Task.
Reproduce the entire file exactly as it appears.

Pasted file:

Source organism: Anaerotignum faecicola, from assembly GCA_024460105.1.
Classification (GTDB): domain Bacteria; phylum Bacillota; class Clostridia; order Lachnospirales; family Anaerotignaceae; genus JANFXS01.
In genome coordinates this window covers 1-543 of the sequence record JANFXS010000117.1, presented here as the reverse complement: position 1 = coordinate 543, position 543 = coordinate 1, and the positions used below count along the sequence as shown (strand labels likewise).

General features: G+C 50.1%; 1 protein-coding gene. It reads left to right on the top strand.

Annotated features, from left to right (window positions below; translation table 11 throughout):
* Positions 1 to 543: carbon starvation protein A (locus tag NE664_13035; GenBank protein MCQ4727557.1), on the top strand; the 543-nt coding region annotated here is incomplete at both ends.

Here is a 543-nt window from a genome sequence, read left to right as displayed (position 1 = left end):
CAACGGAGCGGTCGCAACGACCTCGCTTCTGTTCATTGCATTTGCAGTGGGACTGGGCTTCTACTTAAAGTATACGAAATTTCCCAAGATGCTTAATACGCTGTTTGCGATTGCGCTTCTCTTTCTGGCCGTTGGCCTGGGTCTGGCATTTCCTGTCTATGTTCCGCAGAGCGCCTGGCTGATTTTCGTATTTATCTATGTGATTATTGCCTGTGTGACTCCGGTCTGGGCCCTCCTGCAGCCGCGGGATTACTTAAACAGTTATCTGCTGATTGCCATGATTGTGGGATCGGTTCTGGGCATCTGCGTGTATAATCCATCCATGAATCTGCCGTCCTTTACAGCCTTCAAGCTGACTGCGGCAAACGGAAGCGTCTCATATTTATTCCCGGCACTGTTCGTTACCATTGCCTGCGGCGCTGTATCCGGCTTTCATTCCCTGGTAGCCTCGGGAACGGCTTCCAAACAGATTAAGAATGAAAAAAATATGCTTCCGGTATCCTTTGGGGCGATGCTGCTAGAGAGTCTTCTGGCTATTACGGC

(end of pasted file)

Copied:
Source organism: Anaerotignum faecicola, from assembly GCA_024460105.1.
Classification (GTDB): domain Bacteria; phylum Bacillota; class Clostridia; order Lachnospirales; family Anaerotignaceae; genus JANFXS01.
In genome coordinates this window covers 1-543 of the sequence record JANFXS010000117.1, presented here as the reverse complement: position 1 = coordinate 543, position 543 = coordinate 1, and the positions used below count along the sequence as shown (strand labels likewise).

General features: G+C 50.1%; 1 protein-coding gene. It reads left to right on the top strand.

Annotated features, from left to right (window positions below; translation table 11 throughout):
* Positions 1 to 543: carbon starvation protein A (locus tag NE664_13035; GenBank protein MCQ4727557.1), on the top strand; the 543-nt coding region annotated here is incomplete at both ends.

Here is a 543-nt window from a genome sequence, read left to right as displayed (position 1 = left end):
CAACGGAGCGGTCGCAACGACCTCGCTTCTGTTCATTGCATTTGCAGTGGGACTGGGCTTCTACTTAAAGTATACGAAATTTCCCAAGATGCTTAATACGCTGTTTGCGATTGCGCTTCTCTTTCTGGCCGTTGGCCTGGGTCTGGCATTTCCTGTCTATGTTCCGCAGAGCGCCTGGCTGATTTTCGTATTTATCTATGTGATTATTGCCTGTGTGACTCCGGTCTGGGCCCTCCTGCAGCCGCGGGATTACTTAAACAGTTATCTGCTGATTGCCATGATTGTGGGATCGGTTCTGGGCATCTGCGTGTATAATCCATCCATGAATCTGCCGTCCTTTACAGCCTTCAAGCTGACTGCGGCAAACGGAAGCGTCTCATATTTATTCCCGGCACTGTTCGTTACCATTGCCTGCGGCGCTGTATCCGGCTTTCATTCCCTGGTAGCCTCGGGAACGGCTTCCAAACAGATTAAGAATGAAAAAAATATGCTTCCGGTATCCTTTGGGGCGATGCTGCTAGAGAGTCTTCTGGCTATTACGGC